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Elgato Game Capture HD60, for PlayStation 4, Xbox One and Xbox 360, or Wii U gameplay, Full HD 1080p 60fps
AVerMedia Live Gamer Extreme, Game Capture and Streaming, Full HD 1080p 60fps, Ultra Low Latency, Audio Mixer Support Game Recorder, USB 3.0 (GC550)
Hauppauge – HD PVR 2 Gaming Edition High Definition Game Capture Device with Digital Audio
AVerMedia Live Gamer Portable, Full HD 1080p Recording Without PC Directly to SD Card, Ultra Low Latency, H.264 Hardware Encoding, USB 2.0, High Definition Game Capture, Recorder, Streaming (C875)
Roxio Game Capture HD PRO
Capture: This is the process of capturing (this precedes recording) video and audio from various kinds of signals, including: analog composite or RF modulated video, S-Video, Serial Digital Interface (SDI), or High Definition Multimedia Interface (HDMI).
Record: This involves taking the captured gameplay video/audio, converting it into a digital file, and saving it as a media file that your computer can recognize and interact with.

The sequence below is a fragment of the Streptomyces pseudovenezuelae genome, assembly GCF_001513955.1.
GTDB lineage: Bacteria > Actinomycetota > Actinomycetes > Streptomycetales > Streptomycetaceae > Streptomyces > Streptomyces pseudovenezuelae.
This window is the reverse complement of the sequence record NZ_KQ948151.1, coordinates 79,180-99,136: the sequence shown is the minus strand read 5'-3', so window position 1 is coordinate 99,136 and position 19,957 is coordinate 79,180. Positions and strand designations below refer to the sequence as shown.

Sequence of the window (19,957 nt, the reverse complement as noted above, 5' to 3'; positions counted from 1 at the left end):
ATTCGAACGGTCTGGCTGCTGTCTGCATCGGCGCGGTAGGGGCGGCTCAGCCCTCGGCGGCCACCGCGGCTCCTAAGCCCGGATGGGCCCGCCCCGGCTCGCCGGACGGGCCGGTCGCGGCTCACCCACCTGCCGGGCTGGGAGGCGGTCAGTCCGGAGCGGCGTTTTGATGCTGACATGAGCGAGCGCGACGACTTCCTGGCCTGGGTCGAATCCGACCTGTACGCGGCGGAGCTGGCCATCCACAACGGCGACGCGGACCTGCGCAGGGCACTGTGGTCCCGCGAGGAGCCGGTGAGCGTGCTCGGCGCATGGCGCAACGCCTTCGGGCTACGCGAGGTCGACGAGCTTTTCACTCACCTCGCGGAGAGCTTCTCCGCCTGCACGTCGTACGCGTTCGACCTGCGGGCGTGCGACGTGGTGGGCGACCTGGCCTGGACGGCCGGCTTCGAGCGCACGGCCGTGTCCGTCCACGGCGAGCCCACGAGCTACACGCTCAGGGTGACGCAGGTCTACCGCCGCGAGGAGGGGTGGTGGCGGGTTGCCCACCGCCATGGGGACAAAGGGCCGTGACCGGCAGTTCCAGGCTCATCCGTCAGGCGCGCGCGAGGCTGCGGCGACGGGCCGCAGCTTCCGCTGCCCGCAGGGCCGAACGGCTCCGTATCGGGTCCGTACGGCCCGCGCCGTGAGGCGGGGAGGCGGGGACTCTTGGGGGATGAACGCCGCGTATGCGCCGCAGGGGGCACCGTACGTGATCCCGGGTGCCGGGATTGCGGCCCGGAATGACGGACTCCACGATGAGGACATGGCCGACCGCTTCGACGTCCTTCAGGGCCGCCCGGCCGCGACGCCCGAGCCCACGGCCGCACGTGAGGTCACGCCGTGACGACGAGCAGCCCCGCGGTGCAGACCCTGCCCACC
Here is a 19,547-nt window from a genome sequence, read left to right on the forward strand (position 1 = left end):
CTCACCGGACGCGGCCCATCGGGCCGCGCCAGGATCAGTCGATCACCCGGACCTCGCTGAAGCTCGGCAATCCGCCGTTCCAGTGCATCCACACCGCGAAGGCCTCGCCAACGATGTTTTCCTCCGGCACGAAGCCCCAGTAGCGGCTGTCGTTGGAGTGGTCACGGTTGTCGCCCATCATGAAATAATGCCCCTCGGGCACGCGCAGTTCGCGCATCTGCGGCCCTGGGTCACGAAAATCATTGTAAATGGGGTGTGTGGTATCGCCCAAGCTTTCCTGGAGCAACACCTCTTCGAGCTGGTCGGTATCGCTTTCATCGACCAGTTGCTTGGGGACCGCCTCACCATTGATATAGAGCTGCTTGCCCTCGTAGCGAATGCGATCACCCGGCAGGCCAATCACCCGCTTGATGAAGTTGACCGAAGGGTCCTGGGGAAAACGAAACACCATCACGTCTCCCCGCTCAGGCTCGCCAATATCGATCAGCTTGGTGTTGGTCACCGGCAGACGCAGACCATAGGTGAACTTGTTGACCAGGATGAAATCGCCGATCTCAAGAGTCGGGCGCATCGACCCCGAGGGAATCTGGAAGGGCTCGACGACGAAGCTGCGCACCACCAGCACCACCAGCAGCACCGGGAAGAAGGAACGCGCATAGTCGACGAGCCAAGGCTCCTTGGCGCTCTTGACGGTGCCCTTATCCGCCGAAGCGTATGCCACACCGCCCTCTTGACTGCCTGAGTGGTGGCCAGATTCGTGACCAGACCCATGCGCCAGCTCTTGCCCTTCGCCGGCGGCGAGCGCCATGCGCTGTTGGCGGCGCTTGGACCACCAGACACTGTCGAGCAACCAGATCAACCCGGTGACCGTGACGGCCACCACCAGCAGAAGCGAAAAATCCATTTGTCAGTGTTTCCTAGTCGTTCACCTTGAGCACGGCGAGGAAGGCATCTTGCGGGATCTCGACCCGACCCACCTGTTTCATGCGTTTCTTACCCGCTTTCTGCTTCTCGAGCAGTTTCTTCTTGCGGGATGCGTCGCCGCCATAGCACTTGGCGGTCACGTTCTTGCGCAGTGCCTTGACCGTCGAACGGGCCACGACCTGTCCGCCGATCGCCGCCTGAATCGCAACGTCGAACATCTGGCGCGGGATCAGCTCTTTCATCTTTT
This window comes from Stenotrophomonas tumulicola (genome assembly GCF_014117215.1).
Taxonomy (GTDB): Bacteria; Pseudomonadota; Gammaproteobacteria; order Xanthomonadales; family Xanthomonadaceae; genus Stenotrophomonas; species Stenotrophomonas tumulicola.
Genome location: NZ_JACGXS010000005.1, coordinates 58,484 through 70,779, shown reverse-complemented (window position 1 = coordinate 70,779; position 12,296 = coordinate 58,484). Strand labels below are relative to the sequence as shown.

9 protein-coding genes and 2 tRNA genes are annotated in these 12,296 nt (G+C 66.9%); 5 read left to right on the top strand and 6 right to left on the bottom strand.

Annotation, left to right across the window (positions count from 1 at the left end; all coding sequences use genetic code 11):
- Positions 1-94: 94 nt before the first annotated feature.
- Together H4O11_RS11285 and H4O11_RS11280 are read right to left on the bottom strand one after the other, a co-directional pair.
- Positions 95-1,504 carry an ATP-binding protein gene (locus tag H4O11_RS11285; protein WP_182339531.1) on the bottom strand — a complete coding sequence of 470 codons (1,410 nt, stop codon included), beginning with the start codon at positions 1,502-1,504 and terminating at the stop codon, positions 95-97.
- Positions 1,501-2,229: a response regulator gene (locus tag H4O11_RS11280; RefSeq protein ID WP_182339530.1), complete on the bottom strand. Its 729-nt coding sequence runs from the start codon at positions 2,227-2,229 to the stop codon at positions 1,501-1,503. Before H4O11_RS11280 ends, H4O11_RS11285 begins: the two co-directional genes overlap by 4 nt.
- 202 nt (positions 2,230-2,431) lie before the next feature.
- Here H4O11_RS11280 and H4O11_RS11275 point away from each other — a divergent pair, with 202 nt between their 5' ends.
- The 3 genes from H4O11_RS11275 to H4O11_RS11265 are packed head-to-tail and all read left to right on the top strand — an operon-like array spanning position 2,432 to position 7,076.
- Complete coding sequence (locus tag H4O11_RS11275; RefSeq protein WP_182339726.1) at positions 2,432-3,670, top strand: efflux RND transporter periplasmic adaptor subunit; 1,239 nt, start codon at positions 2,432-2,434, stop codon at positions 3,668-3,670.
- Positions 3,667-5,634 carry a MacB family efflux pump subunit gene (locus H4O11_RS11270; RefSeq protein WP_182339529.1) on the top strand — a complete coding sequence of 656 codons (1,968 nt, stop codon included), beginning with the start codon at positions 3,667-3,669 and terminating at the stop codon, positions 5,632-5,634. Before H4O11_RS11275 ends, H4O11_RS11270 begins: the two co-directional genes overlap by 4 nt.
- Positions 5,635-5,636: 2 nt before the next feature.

Raw Footage: 100% original and unedited captured, encoded, and recorded gameplay footage.
Broadcasting: This is the sharing of your video game footage to a specific or general audience through the utilization of mass communication software, websites, or any other supported device – this often requires a fast internet connection and compatible hardware and software.
Twitch: This is one of the most popular platforms for broadcasting and streaming footage, and exclusively caters to the gaming community. Twitch is fun, easy to use, and is building a community of its own. Twitch allows you to broadcast your gameplay, stream it live, embed videos on your blog, and share it to many popular social networks.